The former Oregon coach, who served as 49ers head coach last season, signed a multiyear deal as an ESPN analyst, the network announced Friday morning. He will work predominantly on pre-games, halftimes and in studio wraps each Saturday on ESPN2.

“Over the last 30 years, I have experienced football from one perspective – as a coach,” Kelly said in a statement. “Working in television will allow me to see the game from a different angle; simultaneously, I‘ll provide viewers an insight to the mindset of a coach and team while offering alternative views of various situations.

“Once I decided to make the move to TV, my familiarity with ESPN, combined with their high-quality production and vital role in college football, it was easily the best network suited for me.”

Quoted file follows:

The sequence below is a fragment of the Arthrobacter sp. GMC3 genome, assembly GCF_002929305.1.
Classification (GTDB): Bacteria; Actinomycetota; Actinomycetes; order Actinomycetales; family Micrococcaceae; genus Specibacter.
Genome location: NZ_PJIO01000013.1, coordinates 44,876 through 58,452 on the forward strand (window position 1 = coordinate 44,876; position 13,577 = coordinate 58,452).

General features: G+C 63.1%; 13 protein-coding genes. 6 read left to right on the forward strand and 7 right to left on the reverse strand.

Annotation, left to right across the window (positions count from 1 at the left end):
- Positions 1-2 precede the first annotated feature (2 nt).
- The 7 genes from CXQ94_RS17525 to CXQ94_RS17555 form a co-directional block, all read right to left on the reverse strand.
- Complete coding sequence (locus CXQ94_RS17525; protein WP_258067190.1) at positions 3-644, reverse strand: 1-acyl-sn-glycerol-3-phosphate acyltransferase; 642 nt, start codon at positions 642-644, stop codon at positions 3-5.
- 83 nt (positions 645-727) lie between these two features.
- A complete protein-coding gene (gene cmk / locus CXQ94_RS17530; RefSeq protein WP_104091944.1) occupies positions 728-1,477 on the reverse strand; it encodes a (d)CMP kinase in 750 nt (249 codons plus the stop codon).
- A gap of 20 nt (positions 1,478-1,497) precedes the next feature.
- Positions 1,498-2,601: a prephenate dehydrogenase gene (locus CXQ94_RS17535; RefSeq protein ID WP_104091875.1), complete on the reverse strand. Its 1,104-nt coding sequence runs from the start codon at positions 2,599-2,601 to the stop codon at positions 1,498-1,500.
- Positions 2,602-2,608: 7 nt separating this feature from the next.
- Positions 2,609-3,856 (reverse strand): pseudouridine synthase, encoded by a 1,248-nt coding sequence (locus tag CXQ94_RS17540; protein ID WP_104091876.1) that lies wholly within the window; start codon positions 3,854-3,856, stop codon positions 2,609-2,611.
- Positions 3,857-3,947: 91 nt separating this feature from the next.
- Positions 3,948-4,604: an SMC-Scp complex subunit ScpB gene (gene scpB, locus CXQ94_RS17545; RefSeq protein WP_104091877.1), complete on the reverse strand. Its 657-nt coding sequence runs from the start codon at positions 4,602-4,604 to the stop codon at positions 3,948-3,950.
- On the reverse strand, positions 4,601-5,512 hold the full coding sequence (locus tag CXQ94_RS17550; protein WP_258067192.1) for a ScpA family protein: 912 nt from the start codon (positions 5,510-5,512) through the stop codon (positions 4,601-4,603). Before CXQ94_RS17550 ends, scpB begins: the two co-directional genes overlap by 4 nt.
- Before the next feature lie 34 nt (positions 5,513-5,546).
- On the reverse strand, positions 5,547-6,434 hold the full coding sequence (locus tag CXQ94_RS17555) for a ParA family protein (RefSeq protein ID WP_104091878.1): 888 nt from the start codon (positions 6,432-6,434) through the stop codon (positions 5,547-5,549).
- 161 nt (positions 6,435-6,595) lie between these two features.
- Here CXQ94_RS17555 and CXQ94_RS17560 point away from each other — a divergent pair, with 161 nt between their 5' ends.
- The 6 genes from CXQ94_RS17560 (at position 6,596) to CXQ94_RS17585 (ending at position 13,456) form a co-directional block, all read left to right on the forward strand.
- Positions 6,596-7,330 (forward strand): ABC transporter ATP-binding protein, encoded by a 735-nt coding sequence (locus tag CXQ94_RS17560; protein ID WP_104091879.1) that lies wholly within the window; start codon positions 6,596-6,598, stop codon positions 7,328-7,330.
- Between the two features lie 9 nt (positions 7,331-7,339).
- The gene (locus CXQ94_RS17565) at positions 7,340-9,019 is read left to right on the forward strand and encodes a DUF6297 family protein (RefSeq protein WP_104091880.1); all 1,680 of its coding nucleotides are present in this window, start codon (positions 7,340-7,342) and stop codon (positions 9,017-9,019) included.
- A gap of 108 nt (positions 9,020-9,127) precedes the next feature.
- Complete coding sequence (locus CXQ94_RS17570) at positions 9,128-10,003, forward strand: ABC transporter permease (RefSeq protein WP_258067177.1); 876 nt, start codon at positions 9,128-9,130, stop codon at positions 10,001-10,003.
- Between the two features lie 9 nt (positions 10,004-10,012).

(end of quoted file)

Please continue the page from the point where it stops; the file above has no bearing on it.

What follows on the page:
Kelly, 53, was fired on the evening of the 49ers’ season finale. The 49ers went 2-14 under Kelly and set the franchise record with 13 consecutive losses. Their only victories came against the Los Angeles Rams. Kelly also auditioned with FOX for the analyst job vacated when John Lynch became 49ers general manager, sources told NBC Sports Bay Area.

Kelly served as Oregon’s head coach from 2009 to ’12. His teams compiled a record of 46-7. Under Kelly, the Ducks advanced to the 2011 national championship game, losing to Auburn 22-19.

Kelly won the AP College Football Coach of the Year. He twice won the Pac-10 coach of the year. He left Oregon to become head coach of the Philadelphia Eagles in 2013. After his first two NFL teams went 10-6, Kelly was fired in 2015 with one game remaining in the season. The Eagles were 6-9 at the time of Kelly's firing.

“Chip is one of the most innovative football minds of our generation,” ESPN senior coordinating producer Lee Fitting said. “As a coach, he saw the game from a unique perspective, never afraid to take an unconventional approach. We want him to bring that mentality to our college football coverage each week, offering fans a varying viewpoint outside of the conventional thought process.”